Did you know that just a short two years ago 76% of businesses reported being the victim of a phishing attack?

As a result of this, the average cost to a mid-sized company after a phishing attack is estimated at $1.6 million.

There is so much information being shared back and forth online, that it’s not always easy to notice phishing emails when they arrive in your inbox. So how do you identify phishing emails for the dangerous scam that they are?

What Are Phishing Emails?

Phishing can be best described as ‘fishing’. Yes, you read that right.

A phishing scam is one where cybercriminals are fishing for confidential and valuable information. The idea is that a phishing email will replicate a service provider’s identity, and use this to get you to insert your login information or credentials in order to gain access to your information.

Nowadays, a phishing email will look legitimate to a scanning eye. They’ll have proper grammar and seem authentic on the surface. The email will always ask for you to perform an action, this may to be click on a link, confirm user credentials, or even open an attachment.

1. Bad Grammar And Terrible Spelling

Generally speaking, phishing emails are written and sent out to a large, broad audience. If you read through emails carefully, you’ll be able to spot the use of bad grammar and very apparent spelling errors.

Usually, a large brand or business will have professional copywriters and marketers screening emails that are sent out to their users, so it’s highly unlikely that they will have these errors.

2. URLs And Email Addresses Look Dodgy

At a quick glance, an email address may seem genuine. For example, you may regularly receive emails from [email protected], which you’re accustomed to receiving. A phishing email trying to replicate this address may use [email protected], so if you’re not looking properly, you may miss this.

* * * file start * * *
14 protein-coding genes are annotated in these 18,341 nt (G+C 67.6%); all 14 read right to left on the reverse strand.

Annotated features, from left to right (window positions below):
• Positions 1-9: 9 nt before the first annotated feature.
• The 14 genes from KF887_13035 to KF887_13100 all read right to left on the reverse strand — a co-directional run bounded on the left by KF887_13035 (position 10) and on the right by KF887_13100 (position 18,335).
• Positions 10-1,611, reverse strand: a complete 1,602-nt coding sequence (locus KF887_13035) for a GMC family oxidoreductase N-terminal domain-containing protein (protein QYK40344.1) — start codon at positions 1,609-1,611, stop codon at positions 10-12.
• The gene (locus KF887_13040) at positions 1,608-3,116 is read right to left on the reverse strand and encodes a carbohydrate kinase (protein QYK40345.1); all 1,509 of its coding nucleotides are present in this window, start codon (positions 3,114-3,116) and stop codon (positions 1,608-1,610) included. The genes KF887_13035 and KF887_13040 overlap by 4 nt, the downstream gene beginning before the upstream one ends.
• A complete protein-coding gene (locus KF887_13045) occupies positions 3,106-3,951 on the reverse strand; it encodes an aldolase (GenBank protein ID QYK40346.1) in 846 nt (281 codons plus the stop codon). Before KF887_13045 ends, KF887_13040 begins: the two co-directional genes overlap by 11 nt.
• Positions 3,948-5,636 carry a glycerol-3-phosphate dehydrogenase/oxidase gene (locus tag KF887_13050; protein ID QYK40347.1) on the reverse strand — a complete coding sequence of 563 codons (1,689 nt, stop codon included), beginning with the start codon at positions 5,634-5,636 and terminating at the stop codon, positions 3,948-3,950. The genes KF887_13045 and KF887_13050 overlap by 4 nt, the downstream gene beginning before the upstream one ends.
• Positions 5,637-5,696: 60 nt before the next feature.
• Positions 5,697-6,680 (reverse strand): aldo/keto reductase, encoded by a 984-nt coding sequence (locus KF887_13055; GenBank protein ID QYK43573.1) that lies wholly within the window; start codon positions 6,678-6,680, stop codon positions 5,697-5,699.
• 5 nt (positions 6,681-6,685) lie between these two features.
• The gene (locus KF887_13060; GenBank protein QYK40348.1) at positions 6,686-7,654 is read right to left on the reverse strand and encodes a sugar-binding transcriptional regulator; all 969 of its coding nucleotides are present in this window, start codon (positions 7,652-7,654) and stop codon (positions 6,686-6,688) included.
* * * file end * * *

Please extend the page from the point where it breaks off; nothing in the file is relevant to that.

Phishing emails can also contain dodgy links made in the same way, there may be similarities, but ensure that the link is completely legitimate before clicking on anything.

You need to ensure that you understand the difference between genuine addresses and fake ones.

3. Inciting Panic And Asking For Personal Information

Usually, a phishing attack will have two very tell-tale signs:

  • The phishing email will generally stress the urgency of a situation by issuing threats against the continuation of your service and attempt to cause you to panic by saying you have a deadline for action
  • A phishing email will almost always ask you to validate your user credentials or sensitive login information in order to perform said action

The combination of the two is dangerous, you’ll seem panicked into taking action without carefully analyzing the email you’ve received.

Dealing With Phishing Emails

Being able to identify phishing emails is crucial to the stand against cyber criminals, malware attacks, and phishing attacks.

Paramount to your success in thwarting a phishing attack is ensuring that your workforce is educated and prepared to deal with a phishing attempt.

Cybercrime is on the rise, so stay attentive and keep up to date with the types of attacks you should be prepared for.

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